Large doses of vitamin C (ascorbic acid) have been proposed as treatments or cures for various types of cancer, including breast cancer. Vitamin C is a micronutrient vital to human health. Relatively high intakes of dietary vitamin C (i.e., from consuming food) have been found to be associated with lower risk of childhood leukemia, as well as oral, skin, gastric, pancreatic, colon, endometrial, and prostate cancer. Moderate vitamin C supplementation has also been found to be associated with lower risk of some cancers, among them bladder cancer in men and colon cancer in women. Relatively high dietary intake of vitamin C has been shown to be associated with lower breast density in young women.

The case for vitamin C supplementation is based, in part, on the observation that breast cancer patients tend to have low blood levels of antioxidants compared with healthy women, indicating that the patients have exhausted the antioxidant defenses of the body and are vulnerable to oxidative damage that could further promote breast cancer. Laboratory studies have found that vitamin C at various concentrations inhibits human breast cancer cell growth. However, we are not aware of any academic studies that demonstrate a survival benefit for women being treated with high doses of vitamin C.

Recent evidence suggests that vitamin C should not be taken during treatment with tamoxifen since it has been shown to protect breast cancer cells against a type of cell death caused by tamoxifen.

Based on the available evidence, while it appears that dietary vitamin C might protect against breast cancer, supplementation with relatively high doses of vitamin C may not be beneficial for breast cancer patients or survivors. In fact, the evidence hints that such supplementation could actually promote cancer.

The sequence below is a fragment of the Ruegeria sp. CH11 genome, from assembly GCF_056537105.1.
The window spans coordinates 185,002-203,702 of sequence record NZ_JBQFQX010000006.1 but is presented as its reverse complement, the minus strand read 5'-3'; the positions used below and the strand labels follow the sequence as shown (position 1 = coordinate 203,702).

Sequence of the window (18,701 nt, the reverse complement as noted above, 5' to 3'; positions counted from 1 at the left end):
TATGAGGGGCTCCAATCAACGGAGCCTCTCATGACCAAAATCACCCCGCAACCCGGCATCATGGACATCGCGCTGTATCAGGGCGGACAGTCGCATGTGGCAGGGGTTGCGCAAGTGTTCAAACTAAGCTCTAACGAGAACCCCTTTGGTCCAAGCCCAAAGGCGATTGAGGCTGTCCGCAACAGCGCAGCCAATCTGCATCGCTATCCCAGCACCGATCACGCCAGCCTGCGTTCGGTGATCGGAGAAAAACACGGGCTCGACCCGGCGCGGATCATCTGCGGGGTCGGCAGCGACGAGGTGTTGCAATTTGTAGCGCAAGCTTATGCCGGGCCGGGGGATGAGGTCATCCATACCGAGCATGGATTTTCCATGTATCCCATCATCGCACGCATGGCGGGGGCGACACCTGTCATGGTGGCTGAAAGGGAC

Dietary sources of vitamin C

The following foods are good dietary sources of vitamin C while also having been shown to protect against breast cancer:

Bell peppers
Broccoli
Brussels sprouts
Cabbage
Cauliflower
Collard greens
Hot peppers
Kale

Lettuce, romaine
Mustard greens
Parsley
Raspberries
Tomatoes
Watermelon
Watercress

Vitamin C appears to act synergistically with other nutrients in the diet to oppose cancer. On the other hand, high doses of vitamin C may extinguish the anti-cancer effects of some other micronutrients known to be protective against breast cancer.

Bottom line

Most breast cancer patients, survivors and those at high risk are in a good position to obtain their vitamin C through a tailored breast cancer diet. Supplementation with vitamin C is not necessary and treatment with high doses of vitamin C could be counterproductive. Vitamin C supplements should not be taken during chemotherapy or tamoxifen treatment.

Below are links to recent studies on this topic. For a more complete list of studies, please click on vitamin C.